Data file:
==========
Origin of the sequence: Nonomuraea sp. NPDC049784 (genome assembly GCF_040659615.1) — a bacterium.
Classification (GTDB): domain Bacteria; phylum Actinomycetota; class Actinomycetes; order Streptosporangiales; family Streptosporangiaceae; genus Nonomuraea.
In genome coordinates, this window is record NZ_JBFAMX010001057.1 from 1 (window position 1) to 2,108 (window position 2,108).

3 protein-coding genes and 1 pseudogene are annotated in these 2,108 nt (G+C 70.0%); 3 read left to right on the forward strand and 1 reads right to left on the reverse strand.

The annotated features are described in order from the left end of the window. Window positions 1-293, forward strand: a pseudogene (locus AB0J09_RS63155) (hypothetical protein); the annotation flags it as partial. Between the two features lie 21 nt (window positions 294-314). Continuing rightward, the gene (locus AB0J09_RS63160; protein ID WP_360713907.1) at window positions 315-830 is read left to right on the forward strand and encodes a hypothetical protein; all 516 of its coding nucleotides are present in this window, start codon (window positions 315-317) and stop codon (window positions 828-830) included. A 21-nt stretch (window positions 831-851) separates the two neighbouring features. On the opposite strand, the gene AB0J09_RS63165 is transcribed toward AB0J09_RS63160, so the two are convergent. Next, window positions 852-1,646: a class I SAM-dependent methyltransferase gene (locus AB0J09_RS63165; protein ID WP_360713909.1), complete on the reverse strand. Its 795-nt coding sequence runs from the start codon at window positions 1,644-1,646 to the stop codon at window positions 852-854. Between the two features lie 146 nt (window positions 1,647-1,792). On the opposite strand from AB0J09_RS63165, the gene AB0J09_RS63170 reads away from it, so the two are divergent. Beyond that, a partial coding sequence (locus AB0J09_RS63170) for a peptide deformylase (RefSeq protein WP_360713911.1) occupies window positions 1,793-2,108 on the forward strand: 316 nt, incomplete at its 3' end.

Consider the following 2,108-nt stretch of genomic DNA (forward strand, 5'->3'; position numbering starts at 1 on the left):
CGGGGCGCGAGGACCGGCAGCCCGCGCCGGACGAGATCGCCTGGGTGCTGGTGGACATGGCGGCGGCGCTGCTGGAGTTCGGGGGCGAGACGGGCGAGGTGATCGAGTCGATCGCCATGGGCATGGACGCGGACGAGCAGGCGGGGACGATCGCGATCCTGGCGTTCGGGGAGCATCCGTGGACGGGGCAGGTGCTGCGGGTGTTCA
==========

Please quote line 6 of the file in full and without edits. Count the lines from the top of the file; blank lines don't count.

Consider the following 2,108-nt stretch of genomic DNA (forward strand, 5'->3'; position numbering starts at 1 on the left):